Gregg: Yes. Benedict’s Regensburg lecture was not primarily about Islam. It was about us who live in the civilization that we call the West. His whole argument was to explain how this synthesis of reason and faith unraveled over time in the West and how various pathologies of faith and reason now act as a type of straitjacket on how we think about ourselves and the world.
It sounds abstract and detached. But it has very important implications for how Western society understands itself and whether it can resist these pathologies, which keep rearing their heads over and over and over again.
Marxism is another example of a pathology of faith. If you look at Marxism, it’s got all the structure of a pseudo-religion. It has its prophets—Marx, Engels, Lenin. They have saints—Che Guevara. They have sacred books—Das Kapital, the works of Engels, etc. They have a church-like structure called the Communist party. They have a hierarchy within that party that goes up to the General Secretary. You have a General Committee. It has orthodoxies that you can’t stray from. If you stray from these dogmas, you’re a heretic. Marxism is a classic example of a type of a pathology of faith.
It’s also a pathology of reason, though, because Marxists believe that the only type of reason that exists is that which is empirical. Scientism is part and parcel of Marxism.
Schmidt: There’s a new book out from Jonathan Israel at Princeton, distinguishing the Enlightenment from the Radical Enlightenment. If you’re positing that as something to be explored as not the truth, but an understanding of the truth, then we’re actually at the radical Jacobin stage, which also took Robespierre. That is what we’re wrestling with, I think.
Gregg: I think you made an important distinction there. By the way, Joseph Ratzinger makes these distinctions over and over again.
He doesn’t see the various Enlightenments as being monolithically bad. Catholics often fall into the trap of seeing the Enlightenment as something which was universally hostile to religion and faith. But the American Enlightenment was not an anti-religious phenomenon. Nor was the Scottish Enlightenment. In fact, most of the leading figures of the Scottish Enlightenment were ministers of the Church of Scotland. If you look at the later French Enlightenment, it was clearly anti-religious, but you also find many people of faith engaging with the new learning promoted by Enlightenment thinkers while not abandoning their faith in God, let alone doubting the reasonableness of Christianity.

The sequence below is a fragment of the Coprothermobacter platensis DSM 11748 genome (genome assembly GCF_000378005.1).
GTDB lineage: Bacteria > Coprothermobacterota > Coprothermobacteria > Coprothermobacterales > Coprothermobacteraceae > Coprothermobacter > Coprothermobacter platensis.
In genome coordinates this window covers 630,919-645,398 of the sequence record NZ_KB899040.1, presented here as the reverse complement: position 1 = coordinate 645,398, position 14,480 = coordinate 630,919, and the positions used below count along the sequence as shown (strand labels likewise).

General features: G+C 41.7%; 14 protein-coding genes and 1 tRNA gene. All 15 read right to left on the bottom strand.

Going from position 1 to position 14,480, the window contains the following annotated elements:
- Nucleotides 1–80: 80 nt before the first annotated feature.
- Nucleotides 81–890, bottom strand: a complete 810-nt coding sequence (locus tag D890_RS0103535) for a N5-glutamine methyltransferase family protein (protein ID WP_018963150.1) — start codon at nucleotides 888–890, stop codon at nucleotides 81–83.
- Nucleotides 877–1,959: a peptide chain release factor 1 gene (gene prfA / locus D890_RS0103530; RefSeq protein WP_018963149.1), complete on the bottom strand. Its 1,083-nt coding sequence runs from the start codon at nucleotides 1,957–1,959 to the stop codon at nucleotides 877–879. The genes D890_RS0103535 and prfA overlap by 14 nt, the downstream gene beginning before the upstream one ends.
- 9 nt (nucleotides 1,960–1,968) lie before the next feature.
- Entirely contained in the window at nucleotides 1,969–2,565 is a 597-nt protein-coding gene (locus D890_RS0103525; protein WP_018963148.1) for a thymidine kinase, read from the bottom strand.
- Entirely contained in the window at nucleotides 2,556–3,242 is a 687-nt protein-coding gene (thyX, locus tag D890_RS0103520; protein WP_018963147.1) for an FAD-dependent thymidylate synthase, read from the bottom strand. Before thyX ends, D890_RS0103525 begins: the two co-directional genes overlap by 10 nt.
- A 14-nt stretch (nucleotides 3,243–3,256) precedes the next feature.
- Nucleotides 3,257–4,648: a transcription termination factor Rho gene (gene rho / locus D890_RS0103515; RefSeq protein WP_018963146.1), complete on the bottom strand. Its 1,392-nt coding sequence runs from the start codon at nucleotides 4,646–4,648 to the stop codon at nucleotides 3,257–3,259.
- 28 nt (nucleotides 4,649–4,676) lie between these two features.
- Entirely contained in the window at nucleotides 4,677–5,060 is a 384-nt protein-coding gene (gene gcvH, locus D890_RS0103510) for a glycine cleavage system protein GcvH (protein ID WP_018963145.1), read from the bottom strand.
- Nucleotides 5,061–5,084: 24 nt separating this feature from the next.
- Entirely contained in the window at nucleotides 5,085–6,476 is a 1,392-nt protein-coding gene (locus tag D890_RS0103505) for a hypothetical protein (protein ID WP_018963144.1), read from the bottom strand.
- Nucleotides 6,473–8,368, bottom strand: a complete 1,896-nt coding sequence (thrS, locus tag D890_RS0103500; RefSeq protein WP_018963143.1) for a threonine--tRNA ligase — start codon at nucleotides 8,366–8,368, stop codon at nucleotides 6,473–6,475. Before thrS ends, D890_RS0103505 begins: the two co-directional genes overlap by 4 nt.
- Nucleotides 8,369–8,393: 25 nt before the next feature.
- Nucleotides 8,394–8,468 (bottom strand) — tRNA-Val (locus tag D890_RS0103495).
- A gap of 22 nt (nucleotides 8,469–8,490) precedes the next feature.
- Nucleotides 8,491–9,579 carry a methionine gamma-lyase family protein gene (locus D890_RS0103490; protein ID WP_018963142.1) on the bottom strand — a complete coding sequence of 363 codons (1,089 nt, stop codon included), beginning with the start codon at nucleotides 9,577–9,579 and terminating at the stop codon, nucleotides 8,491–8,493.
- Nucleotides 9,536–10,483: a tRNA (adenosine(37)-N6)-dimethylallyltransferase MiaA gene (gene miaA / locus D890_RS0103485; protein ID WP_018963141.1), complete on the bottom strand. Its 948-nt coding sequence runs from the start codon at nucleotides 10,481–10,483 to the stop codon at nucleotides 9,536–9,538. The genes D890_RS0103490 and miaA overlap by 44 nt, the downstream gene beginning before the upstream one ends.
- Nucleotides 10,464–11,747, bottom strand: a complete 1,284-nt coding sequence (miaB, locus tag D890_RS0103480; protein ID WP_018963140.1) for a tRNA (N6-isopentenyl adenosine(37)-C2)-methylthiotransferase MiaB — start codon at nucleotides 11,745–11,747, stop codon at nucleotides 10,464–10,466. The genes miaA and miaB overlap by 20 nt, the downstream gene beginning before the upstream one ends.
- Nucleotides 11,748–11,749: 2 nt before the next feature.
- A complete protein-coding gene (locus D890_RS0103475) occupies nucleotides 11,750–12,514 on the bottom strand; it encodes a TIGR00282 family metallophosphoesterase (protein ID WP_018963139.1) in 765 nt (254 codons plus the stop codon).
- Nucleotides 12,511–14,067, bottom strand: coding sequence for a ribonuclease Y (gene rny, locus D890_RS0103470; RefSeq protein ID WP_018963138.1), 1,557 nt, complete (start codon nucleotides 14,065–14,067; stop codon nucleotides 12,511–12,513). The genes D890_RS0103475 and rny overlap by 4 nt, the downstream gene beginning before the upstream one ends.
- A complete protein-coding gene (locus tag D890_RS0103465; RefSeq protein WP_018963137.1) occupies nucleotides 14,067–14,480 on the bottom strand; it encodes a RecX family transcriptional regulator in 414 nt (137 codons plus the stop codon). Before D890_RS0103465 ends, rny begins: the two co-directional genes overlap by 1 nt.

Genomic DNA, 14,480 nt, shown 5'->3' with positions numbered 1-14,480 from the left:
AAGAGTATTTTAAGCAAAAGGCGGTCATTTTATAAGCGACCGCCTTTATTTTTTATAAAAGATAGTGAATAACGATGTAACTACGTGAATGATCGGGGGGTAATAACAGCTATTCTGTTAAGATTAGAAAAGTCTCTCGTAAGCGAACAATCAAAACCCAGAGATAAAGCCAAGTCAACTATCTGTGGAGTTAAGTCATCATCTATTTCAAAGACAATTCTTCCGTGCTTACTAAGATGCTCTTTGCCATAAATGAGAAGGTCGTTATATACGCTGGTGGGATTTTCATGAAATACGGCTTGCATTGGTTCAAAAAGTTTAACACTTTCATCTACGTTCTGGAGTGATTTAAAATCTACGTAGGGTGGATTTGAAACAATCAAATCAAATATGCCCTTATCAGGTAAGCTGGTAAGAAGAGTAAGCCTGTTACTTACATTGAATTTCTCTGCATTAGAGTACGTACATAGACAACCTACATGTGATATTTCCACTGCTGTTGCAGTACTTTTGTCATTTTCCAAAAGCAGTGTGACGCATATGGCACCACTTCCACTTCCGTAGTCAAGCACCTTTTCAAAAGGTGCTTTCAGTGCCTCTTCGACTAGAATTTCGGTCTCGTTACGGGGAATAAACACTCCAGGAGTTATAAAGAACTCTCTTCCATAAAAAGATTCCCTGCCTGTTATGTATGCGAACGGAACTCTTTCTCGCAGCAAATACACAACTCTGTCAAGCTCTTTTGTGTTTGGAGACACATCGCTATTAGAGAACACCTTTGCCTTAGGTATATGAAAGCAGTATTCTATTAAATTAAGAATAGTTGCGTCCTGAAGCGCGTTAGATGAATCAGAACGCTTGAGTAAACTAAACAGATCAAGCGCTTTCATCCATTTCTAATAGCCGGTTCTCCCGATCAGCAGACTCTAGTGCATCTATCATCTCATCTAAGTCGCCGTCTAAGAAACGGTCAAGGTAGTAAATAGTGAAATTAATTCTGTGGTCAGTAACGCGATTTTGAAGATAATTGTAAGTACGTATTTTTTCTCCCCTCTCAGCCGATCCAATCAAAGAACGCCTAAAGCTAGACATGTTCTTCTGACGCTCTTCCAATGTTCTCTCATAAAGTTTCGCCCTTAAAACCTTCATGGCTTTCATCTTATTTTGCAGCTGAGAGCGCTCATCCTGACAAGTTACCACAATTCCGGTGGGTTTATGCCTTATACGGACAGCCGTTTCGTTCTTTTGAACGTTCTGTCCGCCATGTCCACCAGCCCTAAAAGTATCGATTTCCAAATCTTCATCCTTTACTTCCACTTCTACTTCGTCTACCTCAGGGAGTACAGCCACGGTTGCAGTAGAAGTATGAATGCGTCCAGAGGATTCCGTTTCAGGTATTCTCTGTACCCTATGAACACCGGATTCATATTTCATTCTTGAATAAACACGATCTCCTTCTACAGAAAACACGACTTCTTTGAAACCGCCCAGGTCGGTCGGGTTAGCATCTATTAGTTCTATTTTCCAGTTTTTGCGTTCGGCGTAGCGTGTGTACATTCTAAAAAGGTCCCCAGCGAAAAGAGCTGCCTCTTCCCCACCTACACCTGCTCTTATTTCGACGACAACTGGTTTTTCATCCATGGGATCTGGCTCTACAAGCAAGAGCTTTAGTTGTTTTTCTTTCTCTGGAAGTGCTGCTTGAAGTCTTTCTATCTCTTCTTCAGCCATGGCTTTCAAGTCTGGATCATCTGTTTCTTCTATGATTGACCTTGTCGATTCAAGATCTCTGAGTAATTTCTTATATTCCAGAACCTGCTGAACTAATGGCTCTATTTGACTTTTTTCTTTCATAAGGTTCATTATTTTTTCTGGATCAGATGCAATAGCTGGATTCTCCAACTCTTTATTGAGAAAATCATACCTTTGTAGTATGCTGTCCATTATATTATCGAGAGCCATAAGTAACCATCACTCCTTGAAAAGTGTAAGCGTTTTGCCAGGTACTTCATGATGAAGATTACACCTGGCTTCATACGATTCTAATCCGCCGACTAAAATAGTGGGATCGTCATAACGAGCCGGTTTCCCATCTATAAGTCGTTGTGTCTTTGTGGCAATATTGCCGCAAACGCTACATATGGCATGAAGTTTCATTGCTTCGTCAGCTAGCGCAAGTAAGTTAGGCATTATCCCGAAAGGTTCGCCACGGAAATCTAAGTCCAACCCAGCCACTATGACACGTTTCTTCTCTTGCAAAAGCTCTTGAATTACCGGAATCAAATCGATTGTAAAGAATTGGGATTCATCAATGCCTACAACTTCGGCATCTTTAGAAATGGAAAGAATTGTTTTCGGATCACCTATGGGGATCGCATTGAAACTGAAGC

That’s a subtle and nuanced understanding of history, which I think is very relevant to some of our discussions about reason and faith.
Schmidt: We’ve tried to emphasize a balance between societal sectors in some of our stuff.
Gregg: Well, there are certainly some reasons for worry about what you might call imbalance as we move forward. There are quite a few people, who are called “integralists,” who basically reject the American Founding. They’re very clear about this. They see the Enlightenment as basically a negative experience—including the American Enlightenment and the Scottish Enlightenment. They regard these movements of ideas as fundamentally problematic and irredeemable.
But I don’t think that integralism has an accurate grasp of the history of ideas. There are many good things that some Enlightenments brought to fruition. Where would we be today without the Scottish Enlightenment? I think we would be living in a much less-hospitable world. Where we be without the rapid development of the empirical sciences, which took off at least partly because of important Enlightenment thinkers like Newton, who, by the way, was a believing Christian? Where would we be without these people?
The other thing, which Joseph Ratzinger has said on a number of occasions, is that there are aspects of the Enlightenment that provided important correctives to problems in the Christian world. Would we have religious liberty as we understand it today, for example, in the United States without the Enlightenment? I’m not sure we would.